Category Archives: PBL

Squeeze of the Test

We offered our first professional development this week to local teachers on PBL (project based learning). Since we are a lab school at the county level it was determined from the planning stages of our school to offer PD to the local districts.

One of my colleagues and I ran the PD session and I was struck by a couple of things. The teachers who attended did not ask very many basic questions about what PBL is or why it is a good pedagogical choice. Many of them had already used it in their classrooms in at least one project and were looking to further develop their understanding and practice of it. They did not need to be convinced to try PBL. In their districts they were the early adopters. They did ask questions about student motivation, managing the projects and groups, and grading.

The questions that hit me the most were questions about testing and assessment. They wanted to know how we assess; how we measure student growth (i.e. what standardized tests do we use and how often); were we concerned about how our students will do on the 11th grade state test (you know the BIG one).

Lifted from Trendblend

These teachers were obsessed with testing and assessment. But to be clear these questions were not asked in a skeptical or judgmental way. They were asking these questions because that is the climate that they live in back in their home districts. It was very clear to me that testing was very emphasized in their schools and although they wanted to shift to student-centered PBL they were concerned about how their students would do on tests. They were looking to be assured that if they went all in with a PBL classroom that their students would perform better on standardized tests. To me, test results are not a very important part of PBL at all. I believe in PBL because I think it encourages a better way to learn and develops important life skills such as collaboration and communication that won’t be on any test.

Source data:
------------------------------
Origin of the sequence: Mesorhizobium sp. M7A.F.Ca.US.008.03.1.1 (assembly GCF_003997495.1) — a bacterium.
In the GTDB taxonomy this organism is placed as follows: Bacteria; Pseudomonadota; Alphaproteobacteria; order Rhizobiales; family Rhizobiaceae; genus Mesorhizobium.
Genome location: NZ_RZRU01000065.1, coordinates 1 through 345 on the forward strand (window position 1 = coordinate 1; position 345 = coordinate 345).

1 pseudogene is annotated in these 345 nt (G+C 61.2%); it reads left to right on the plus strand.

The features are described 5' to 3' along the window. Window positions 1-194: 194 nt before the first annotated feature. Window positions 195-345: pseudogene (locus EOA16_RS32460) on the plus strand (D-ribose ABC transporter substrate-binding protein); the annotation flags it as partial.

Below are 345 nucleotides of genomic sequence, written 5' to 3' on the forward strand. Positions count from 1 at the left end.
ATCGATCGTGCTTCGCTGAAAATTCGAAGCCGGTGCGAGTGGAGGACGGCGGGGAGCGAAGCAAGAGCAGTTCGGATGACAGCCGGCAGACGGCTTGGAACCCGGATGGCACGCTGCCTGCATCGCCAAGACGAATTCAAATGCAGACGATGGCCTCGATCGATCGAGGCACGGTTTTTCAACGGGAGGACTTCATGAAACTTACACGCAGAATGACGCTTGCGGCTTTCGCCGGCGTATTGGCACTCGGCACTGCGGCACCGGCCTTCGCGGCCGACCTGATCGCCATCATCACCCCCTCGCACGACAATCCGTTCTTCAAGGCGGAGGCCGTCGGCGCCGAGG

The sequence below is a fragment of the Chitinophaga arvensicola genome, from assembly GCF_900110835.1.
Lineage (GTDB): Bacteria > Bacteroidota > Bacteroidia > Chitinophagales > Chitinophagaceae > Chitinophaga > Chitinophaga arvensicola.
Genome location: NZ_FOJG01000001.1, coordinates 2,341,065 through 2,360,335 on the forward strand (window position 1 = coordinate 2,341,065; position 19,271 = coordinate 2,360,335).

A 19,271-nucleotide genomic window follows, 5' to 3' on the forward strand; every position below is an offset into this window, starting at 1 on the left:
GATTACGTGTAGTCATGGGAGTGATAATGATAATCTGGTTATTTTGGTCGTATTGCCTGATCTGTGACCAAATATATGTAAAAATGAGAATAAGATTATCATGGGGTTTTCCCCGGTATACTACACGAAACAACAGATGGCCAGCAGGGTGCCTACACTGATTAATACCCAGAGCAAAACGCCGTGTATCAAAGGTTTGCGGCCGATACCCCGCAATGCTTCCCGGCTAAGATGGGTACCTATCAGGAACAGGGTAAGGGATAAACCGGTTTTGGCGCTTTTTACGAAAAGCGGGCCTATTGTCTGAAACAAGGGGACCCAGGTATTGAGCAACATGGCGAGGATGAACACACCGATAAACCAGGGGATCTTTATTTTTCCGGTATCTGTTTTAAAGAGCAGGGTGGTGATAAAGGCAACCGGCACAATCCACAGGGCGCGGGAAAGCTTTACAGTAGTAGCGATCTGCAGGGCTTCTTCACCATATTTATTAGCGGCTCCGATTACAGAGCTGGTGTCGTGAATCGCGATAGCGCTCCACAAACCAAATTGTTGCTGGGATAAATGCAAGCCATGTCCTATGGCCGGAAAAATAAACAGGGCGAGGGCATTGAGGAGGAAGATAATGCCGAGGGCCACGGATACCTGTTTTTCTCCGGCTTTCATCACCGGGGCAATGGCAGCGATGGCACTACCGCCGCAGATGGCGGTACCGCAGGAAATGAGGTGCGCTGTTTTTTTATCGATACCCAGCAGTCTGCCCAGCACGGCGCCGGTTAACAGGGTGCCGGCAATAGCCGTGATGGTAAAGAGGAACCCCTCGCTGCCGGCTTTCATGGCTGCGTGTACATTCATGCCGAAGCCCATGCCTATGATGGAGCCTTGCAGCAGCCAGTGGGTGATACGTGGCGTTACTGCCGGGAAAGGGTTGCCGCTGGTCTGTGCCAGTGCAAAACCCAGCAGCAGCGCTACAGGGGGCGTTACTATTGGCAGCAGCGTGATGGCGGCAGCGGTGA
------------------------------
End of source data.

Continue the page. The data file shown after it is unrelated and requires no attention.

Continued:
Even though I taught in one of these districts two years ago, I have forgotten how dominate the testing culture is in most schools today squeezing out everything else. I am truly blessed to be free from the fear of these tests. My students will take the tests and I sometimes worry about how they will do a little bit, but I do not teach in a climate that obsesses about them non-stop and makes them a key factor in every decision.

Other PBL teachers, how do you encourage teachers who want to shift to PBL but feel pressured by a test obsession culture?

National Bubble Wrap Appreciation Day!

Today was supposed to be the launch of our school’s greatest project ever including field trips to local factories. Unfortunately weather got involved and we had massive closings (our school buses in students from 20 different local districts) and our busing canceled the trip on us. We ended up with about 25% of our student body showing up so what should we do? Well when you are given lemons you make…bubble wrap!

On the way to work I heard that today is national bubble wrap appreciation day. So we took the protocols learned from Chad Sansing’s Flying Schools Educon session and adapted them to this “special” day. Students went through the design process creating new applications for bubble wrap.

 They made boats that really float 

 Bow ties are cool!
Animal Clothing
Gun target with paint in it that “pops” out when it is hit.
A steering wheel that you can pop when you are stressed. 

If you didn’t catch the reference this came from The Reichenbach Fall. 

All in all it turned into a good introduction to design thinking. We have a long ways to go in particular in the area of improving on our original ideas but it was a good first step and I look forward to implementing this kind of thinking into future projects.